The public-house has been ‘Britain’s entertainment and social centre for hundreds of years’ 9 and there is little doubt that this description could be applied to the George & Dragon and other pubs in the area. In these days – long before cinema, radio, television or recorded music – the pub was the unrivalled focus of entertainment. Publicans often organised events and shows or exhibited ‘curiosities’ and customers frequently also made their own entertainments.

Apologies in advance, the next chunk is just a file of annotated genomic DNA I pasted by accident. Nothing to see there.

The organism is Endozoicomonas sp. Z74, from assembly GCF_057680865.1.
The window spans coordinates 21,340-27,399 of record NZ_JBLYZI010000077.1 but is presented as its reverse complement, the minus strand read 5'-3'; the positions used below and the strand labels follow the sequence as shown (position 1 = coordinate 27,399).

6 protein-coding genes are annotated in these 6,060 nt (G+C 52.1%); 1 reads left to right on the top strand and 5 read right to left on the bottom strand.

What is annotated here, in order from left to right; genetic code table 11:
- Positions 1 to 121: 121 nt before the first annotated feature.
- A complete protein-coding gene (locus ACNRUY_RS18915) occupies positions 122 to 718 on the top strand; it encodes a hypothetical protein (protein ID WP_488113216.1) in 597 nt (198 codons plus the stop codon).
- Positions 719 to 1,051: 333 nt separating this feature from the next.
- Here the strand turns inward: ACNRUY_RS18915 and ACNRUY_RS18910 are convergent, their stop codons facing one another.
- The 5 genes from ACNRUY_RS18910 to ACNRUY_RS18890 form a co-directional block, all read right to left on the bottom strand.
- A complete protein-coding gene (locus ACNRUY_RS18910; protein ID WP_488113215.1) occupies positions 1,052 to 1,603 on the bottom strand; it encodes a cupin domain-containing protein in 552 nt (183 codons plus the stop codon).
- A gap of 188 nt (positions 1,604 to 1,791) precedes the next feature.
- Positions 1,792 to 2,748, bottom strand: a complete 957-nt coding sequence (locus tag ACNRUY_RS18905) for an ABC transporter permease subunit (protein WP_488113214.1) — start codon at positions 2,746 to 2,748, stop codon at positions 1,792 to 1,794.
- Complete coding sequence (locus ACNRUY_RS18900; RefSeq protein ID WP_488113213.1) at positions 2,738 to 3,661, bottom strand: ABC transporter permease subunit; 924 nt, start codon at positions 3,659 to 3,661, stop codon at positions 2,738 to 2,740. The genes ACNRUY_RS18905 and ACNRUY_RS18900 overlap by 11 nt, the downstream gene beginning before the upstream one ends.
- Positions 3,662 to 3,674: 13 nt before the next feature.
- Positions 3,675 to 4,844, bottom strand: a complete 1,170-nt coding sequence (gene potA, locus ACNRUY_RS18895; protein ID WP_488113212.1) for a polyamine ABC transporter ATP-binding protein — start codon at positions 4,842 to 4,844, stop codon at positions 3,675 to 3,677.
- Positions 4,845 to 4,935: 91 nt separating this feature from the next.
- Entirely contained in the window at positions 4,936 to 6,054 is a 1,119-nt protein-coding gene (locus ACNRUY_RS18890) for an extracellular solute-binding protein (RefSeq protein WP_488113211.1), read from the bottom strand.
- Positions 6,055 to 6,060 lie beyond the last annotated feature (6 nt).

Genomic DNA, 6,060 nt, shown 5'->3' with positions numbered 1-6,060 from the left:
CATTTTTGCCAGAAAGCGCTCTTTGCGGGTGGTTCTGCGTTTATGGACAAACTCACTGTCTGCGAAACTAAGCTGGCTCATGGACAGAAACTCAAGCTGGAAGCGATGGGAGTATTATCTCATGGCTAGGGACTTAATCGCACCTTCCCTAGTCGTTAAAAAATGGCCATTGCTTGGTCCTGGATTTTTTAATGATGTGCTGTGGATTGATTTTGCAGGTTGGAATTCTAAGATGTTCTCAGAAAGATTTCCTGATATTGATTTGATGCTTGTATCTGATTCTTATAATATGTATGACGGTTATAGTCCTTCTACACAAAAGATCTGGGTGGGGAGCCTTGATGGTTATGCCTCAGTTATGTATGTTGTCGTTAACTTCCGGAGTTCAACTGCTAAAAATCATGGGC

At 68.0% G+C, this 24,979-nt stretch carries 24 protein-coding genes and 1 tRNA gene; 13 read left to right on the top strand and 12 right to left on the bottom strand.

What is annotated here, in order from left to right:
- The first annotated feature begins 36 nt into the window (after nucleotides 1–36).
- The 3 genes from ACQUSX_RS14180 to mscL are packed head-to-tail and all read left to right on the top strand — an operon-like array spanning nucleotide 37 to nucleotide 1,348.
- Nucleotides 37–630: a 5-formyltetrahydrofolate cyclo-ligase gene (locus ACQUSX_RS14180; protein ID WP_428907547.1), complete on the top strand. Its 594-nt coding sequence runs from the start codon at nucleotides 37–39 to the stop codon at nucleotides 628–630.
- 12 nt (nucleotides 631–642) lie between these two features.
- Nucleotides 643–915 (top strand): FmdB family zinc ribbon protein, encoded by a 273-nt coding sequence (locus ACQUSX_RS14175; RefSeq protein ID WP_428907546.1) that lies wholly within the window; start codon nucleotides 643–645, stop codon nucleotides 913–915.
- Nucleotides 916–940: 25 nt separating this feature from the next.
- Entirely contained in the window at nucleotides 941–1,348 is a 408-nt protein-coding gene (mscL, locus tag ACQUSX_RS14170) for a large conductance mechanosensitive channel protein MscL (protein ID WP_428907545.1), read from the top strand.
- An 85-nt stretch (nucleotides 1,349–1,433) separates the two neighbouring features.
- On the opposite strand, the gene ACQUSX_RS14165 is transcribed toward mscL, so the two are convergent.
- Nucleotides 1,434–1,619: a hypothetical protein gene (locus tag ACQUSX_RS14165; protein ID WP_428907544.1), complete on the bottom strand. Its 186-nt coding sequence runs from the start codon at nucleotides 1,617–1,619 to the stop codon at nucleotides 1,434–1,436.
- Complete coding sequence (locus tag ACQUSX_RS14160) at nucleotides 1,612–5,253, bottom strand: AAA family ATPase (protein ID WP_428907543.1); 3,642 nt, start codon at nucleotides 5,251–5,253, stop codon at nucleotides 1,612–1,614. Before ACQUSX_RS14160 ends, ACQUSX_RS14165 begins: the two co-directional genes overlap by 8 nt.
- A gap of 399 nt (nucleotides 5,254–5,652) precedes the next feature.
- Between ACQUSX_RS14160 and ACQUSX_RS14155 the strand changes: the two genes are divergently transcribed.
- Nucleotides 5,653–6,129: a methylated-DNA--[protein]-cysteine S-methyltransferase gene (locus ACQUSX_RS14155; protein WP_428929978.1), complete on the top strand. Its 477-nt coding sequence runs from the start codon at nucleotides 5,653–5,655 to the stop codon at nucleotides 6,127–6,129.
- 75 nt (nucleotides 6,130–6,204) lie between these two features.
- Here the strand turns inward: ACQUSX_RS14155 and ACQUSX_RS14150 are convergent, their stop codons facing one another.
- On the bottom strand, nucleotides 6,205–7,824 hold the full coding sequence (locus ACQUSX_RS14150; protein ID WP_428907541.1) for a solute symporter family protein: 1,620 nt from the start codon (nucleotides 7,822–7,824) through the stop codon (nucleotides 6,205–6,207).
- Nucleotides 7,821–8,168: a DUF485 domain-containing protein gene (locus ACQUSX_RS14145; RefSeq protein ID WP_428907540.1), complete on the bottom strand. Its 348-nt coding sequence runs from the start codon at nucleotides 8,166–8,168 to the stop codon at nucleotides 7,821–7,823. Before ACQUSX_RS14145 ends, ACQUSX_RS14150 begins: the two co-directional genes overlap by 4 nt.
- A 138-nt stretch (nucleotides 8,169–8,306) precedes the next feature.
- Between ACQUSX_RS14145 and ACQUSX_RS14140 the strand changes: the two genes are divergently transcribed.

At this time a writer described seeing ‘step-dancing in perfection and the beat of a Lancashire clog seems an excellent accompaniment to the violins’ at the Ring o’Bells near Manchester Cathedral. The pub was shut in 1833 as the place had been ‘most infamously conducted for a long time’10. The same source describes an earlier exhibition of trained animals at a central Manchester pub: this included ‘a pig that could tell the time by a watch, country dancing by six turkeys, and three cats which imitated the Italian manner of singing’.10